Excerpt from Against Depression by Peter D. Kramer, plus links to reviews, author biography & more

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Against Depression

by Peter D. Kramer

Against Depression by Peter D. Kramer X
Against Depression by Peter D. Kramer
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  • First Published:
    May 2005, 368 pages
    Jul 2006, 368 pages

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As with a book, so with its author: where his readers locate him is where he finds himself. The book's career made me an authority on depression.

One unnerving development was my exposure to memoirs of mood disorder. The bedside table groaned under the weight of typescripts and bound galleys. There were accounts by sexually depleted depressives, promiscuous depressives, urban single mothers, small-town family men, femmes fatales, gay lotharios, celebrities, journalists, ministers, and psychologists. The collection represented an outpouring of autopathography such as no prior generation had known. I was asked to endorse these books, to review them, to vet them for publishing houses, to assess their worth in the midst of a bidding war.

A psychiatrist is pleased—overjoyed—to see a mental illness shed some of its stigma. But as a reader, I became ever less enthralled. Despite the superficial variety, the memoirs of depression struck me as distressingly uniform. Their constant theme, their justification, was confirmation of the new reality, that depression is a disease like any other. The authors' self-exposure was an act of witness, converting former private shame into current openness about an unexceptional and unexceptionable handicap. This much was welcome—a testimonial for the public health view of depression, often accompanied by advice to readers to seek evaluation and, if needed, treatment. But then more often than not, in these memoirs, hints of pride showed through, as if affliction with depression might after all be more enriching than, say, a painful and discouraging encounter with kidney failure. Expressions of value would emerge: Depression gave me my soul. The spiritual gift was not the insight that might arise in the face of any adversity. Despite their insistence on its ordinariness, the memoirs made depression seem ennobling.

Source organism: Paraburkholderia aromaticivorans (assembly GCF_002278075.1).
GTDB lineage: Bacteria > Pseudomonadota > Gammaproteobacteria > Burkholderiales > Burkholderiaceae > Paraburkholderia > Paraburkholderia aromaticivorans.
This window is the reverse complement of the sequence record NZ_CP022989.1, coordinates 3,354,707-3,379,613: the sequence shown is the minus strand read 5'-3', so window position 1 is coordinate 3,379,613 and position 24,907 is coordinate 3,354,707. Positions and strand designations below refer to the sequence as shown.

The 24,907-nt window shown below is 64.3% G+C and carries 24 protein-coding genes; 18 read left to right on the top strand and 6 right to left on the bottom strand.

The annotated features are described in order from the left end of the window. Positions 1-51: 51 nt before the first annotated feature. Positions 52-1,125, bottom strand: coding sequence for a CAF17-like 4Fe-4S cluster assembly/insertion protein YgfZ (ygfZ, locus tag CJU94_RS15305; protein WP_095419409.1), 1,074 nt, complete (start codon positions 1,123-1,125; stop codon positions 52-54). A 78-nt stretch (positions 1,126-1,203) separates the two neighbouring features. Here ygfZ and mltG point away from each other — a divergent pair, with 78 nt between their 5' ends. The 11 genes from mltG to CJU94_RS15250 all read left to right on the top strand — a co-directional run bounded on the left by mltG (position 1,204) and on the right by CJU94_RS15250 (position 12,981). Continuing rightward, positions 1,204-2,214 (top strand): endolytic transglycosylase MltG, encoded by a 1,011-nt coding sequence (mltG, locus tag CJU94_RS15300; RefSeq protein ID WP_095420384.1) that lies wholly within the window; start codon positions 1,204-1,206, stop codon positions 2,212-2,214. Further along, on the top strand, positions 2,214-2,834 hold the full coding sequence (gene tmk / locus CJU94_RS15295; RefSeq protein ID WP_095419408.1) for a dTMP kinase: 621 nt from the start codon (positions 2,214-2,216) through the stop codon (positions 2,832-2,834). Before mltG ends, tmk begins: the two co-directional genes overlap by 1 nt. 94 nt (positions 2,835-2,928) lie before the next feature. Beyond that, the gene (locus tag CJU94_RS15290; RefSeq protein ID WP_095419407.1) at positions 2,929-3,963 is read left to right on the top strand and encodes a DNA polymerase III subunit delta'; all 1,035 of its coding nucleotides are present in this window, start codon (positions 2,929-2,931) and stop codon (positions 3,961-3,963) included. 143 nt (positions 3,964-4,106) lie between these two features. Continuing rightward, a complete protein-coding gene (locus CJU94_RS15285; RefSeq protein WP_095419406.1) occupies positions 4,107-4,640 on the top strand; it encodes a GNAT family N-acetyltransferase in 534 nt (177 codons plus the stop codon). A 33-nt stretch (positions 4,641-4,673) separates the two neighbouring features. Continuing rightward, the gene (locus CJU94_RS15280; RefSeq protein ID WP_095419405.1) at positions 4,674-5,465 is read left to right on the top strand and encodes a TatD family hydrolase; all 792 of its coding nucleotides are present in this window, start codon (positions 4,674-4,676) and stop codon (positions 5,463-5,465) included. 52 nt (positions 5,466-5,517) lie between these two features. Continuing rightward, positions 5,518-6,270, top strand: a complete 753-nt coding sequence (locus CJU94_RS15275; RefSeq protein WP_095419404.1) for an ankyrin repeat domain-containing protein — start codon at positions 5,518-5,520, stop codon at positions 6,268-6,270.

I had admired the first handful of these books, not least for their courage. But the tenth confession is not so brave as the first. Soon I reached my limit. Awash in memoir, I told myself that I should complete the set. The memoir to end all memoirs. The final autopathography. A personal account of depression by someone who has never (this would be my claim) actually suffered the ailment.

If this project moved beyond the level of private joke, it was because depression had, in fact, perturbed me, as disease and suffering always perturb those who grapple with them. In my case, the point of confusion was this issue of romance—the glamour of depression. For the practicing psychiatrist, depression is grim enough.

It is true that among the major mental disorders, depression can have a deceptive lightness, especially in the early stages. Depending on the prevailing symptoms, the depressive may be able to laugh, support others, act responsibly. Depressed patients participate actively, even compulsively, in their own treatment. And depression, especially a first episode in a young adult, is likely to respond to almost any intervention: psychotherapy, medication, the passage of time. In my medical school days, if an inpatient psychiatry ward had spun out of control, a cagey chief would hold off on admissions until a good-prognosis depressive was referred. The hope was that the new arrival's recovery would restore morale, for staff and patients alike.

But the depression I dealt with in my practice had settled in to stay. The unrelenting darkness was a function of the length of my tenure here. I have seen patients in Providence, Rhode Island, for over twenty years. In a small practice, failure accumulates. As I wrote more, I let my clinical hours dwindle. The result was that patients who were not yet better filled many slots, along with those returning to treatment. And the popularity of Listening to Prozac meant that the loudest knocks on the office door were from families with a depressed member who had faltered elsewhere. Circumstance made me a specialist in unresponsive mood disorder. I worked amid chronic despair.

Excerpted from Against Depressionby Peter Kramer. Copyright 2005 by Peter Kramer. Reproduced by permission of Penguin Publishing. All rights reserved. No part of this excerpt may be reproduced or reprinted without permission in writing from the publisher.

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